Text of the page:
Horse owners have so much to think about, caring and preparing their horses.

There are so many pitfalls that can be made, especially by the first-time horse owner.

Horse owners love horses – that is a given.

But sometimes, seemingly minor issues are overlooked, leading to much bigger ones.

Owners may underestimate the time or money needed to properly care for a horse.

Or they may become overwhelmed by the sheer weight of jobs to be completed and boxes checked to ensure their horse is properly cared for.

Here is a checklist of things you should never do when owning a horse.

Never neglect regular veterinary care

Engaging the services of a qualified equine veterinarian for periodic check-ups is of utmost importance.

Regular professional care is the only way to ensure your horse is maintained in peak condition and any potential health problems are addressed swiftly and effectively.

As part of your horse’s general health maintenance, your vet will also monitor their basic care including vaccinations, dental health and deworming.

Never ignore or overlook signs of illness or injury

A horse’s threshold for pain is often much higher than their owner’s.

Hence it is often easy to miss signs of illness or injury.

Understand your horse’s normal behavioural patterns and be on the lookout for any changes which may indicate something is amiss.

Contact your vet immediately if you suspect an issue.

Never overfeed or underfeed

The quality and nutrition of your horse’s feed is of great importance – as is the quantity.

An underfed horse may suffer malnutrition and be unable to perform at the level expected.

Feeding your horse too much can lead to obesity as well as a litany of joint problems associated with carrying too much weight, equine metabolic syndrome and laminitis.

A qualified equine nutritionist can curate the ideal feeding regime that will keep your horse in peak condition for their training program and performance goals.

Never overtrain your horse

Horses don’t respond well to punishing training routines.

Besides the risk of physical injury, it can also lead to mental health and behavioural problems including irritability and an unwillingness to return to training.

These can be difficult to address, once a horse has lost trust in their trainer or owner.

Always use positive reinforcement and reward as part of an encouraging and nurturing training program.

This helps strengthen the bond between you and your horse.

Never neglect their hooves

Neglecting hoof care is a leading cause of lameness in horses and can also cause other serious problems.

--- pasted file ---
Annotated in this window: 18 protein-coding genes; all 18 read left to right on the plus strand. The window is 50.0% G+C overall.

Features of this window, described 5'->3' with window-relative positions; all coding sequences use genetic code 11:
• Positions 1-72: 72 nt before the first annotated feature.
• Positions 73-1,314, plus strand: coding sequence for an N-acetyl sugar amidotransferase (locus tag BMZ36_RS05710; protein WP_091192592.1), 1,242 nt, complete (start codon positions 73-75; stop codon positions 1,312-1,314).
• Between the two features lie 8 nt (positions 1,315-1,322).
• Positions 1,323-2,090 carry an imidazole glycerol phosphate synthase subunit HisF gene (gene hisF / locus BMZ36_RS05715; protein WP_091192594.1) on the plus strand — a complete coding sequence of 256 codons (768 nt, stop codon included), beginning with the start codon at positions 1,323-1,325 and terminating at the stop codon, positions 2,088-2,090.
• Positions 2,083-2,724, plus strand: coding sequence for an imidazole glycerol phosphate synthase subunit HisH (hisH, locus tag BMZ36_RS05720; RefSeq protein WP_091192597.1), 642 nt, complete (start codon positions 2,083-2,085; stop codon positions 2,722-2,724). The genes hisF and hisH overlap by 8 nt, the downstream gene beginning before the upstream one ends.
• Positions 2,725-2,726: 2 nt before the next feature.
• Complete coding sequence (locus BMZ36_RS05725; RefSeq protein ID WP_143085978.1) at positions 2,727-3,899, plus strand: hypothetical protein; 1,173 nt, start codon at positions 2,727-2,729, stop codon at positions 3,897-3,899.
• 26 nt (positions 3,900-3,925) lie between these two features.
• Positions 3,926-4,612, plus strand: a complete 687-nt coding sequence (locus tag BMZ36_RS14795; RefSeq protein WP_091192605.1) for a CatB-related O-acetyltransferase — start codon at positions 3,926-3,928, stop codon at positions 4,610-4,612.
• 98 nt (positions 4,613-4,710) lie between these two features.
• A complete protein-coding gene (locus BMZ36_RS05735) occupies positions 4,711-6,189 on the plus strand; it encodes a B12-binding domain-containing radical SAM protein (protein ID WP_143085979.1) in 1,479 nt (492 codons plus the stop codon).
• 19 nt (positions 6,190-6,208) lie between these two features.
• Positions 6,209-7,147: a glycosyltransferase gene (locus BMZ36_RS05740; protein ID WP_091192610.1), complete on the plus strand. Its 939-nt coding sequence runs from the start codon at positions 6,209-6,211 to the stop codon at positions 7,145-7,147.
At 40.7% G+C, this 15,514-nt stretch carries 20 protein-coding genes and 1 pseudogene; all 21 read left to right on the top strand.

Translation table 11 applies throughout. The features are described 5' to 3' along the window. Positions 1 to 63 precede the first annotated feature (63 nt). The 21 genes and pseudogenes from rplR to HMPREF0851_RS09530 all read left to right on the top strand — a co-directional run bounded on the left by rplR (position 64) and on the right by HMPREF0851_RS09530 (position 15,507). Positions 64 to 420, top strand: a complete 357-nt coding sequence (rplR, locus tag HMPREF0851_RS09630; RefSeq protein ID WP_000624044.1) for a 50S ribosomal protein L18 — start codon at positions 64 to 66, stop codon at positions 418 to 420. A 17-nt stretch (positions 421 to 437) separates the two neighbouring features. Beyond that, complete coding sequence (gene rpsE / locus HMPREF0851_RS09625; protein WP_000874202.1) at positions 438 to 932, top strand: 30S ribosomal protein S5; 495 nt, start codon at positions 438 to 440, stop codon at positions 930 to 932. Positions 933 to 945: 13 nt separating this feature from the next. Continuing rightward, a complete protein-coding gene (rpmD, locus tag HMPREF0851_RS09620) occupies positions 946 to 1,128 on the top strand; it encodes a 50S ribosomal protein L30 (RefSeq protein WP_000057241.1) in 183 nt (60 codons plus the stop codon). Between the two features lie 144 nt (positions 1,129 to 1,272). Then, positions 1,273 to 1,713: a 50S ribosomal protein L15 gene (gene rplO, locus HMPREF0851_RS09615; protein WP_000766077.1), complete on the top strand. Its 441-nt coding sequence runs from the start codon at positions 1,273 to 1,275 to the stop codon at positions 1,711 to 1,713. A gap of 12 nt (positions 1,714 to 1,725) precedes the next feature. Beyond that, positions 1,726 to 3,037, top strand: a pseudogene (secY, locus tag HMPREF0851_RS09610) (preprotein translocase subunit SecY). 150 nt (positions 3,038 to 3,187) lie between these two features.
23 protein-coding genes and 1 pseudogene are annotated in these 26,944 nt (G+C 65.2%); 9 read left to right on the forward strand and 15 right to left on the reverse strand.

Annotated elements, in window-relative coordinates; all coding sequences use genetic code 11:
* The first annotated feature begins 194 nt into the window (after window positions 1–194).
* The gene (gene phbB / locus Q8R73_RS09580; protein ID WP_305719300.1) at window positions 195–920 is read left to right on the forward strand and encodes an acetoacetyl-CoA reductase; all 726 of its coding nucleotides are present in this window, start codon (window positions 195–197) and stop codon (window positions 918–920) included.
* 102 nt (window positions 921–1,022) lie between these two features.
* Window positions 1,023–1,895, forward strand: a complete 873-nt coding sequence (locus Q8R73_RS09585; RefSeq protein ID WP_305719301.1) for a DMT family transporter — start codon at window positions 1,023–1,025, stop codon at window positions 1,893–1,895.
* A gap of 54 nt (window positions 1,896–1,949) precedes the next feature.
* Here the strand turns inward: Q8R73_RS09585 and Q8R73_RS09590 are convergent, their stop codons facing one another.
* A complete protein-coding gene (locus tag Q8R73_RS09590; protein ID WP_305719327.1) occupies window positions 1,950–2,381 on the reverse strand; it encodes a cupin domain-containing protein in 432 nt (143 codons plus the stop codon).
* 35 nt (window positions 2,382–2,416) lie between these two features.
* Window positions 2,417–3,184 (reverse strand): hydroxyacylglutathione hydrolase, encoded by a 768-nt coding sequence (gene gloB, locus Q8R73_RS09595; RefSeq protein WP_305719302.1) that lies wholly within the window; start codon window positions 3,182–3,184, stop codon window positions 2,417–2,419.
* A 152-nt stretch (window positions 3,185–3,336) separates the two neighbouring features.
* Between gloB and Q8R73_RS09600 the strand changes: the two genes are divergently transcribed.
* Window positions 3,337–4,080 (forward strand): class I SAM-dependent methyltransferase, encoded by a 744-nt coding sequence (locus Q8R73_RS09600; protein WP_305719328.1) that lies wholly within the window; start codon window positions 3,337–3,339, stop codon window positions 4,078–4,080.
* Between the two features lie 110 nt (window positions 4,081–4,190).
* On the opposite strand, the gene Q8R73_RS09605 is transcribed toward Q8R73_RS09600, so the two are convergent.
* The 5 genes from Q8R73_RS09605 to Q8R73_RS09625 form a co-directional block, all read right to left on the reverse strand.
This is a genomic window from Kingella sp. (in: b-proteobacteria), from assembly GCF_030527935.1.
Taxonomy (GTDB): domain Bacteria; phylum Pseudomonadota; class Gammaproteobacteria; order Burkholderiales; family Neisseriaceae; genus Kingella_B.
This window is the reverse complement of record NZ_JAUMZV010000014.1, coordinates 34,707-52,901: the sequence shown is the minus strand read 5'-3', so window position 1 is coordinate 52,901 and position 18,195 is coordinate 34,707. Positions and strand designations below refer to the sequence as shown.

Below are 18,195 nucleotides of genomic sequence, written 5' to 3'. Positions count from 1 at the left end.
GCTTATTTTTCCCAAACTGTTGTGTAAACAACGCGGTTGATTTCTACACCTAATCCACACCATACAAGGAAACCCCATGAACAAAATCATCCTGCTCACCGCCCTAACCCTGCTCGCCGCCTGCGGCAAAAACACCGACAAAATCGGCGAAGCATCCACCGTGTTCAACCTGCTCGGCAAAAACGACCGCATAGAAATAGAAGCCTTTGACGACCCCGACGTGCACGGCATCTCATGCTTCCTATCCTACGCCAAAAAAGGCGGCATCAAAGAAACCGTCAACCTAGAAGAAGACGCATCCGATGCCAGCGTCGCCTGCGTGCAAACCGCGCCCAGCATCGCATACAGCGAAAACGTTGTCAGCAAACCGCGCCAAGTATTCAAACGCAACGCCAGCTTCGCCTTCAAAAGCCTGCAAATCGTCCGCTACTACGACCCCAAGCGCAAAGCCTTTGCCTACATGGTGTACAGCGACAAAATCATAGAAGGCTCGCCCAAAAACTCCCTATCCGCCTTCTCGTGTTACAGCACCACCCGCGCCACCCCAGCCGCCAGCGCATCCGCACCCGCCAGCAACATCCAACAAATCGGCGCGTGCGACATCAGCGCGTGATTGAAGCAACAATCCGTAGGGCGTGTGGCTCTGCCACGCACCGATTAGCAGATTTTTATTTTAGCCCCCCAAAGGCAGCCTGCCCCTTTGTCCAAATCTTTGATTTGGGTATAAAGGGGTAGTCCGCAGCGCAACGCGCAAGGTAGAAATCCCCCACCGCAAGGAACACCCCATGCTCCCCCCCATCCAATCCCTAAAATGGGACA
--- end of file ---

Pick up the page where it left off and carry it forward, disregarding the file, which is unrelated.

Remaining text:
Always schedule regular visits from a farrier to ensure proper fitting of shoes for specific types of training and conditions.

Your farrier will also examine your horse’s hooves for cracks or infections.

Never allow your horse to become too hot or cold

Horses are extremely sensitive to temperature fluctuations.

Always be aware of the prevailing conditions and ensure your horse has adequate heat, ventilation, shelter and water so they remain comfortable in both summer and winter.

Touching a horse’s shoulders and chest under their rug or behind their ears generally gives a good guide as to whether they are too hot or cold.

Never skip safety precautions

Don’t ever ride your horse without a helmet and other appropriate attire.

Observing safety protocols at all times is imperative to prevent potential serious injury and even death.

Head injuries and bone fractures are the most common injuries suffered by people who fall from horses.

In Australia, there are an estimated 20 deaths every year attributed to horse riding. This compares with just 1.7 per year from shark attack.

Never administer human medication unless advised

A horse’s metabolism operates entirely differently to humans.

Many human medications are toxic to horses.

Do not give them to your horse unless you have been advised it is safe to do so by a qualified veterinarian.

Contact us today

Owning and caring for a horse is one of life’s most exciting adventures.

But it can also become quite intimidating, especially for the rookie horse owner.

Working closely with a qualified equine veterinarian is the first and most important step horse owners should make.

They will help keep your horse in peak condition, detect any minor health issues before they become more serious and suggest the services of other equine professionals to enlist such as a nutritionist and farrier.

At Newmarket Equine, we provide a dedicated service to the thoroughbred racing industry with the practice having a long and proud history based around the excellence of our staff.

Our vets are experienced in all matters including medical, reproduction and quarantine procedures.

We always use state-of-the-art equipment including digital radiology, digital ultrasound, shock wave therapy, video endoscopy and IRAP processing. 

Contact us today to book an appointment.

The information contained in this article is general in nature and does not take into account your horse’s individual needs. You should consider whether the information is appropriate to your horse’s needs, and seek professional advice from a qualified vet.

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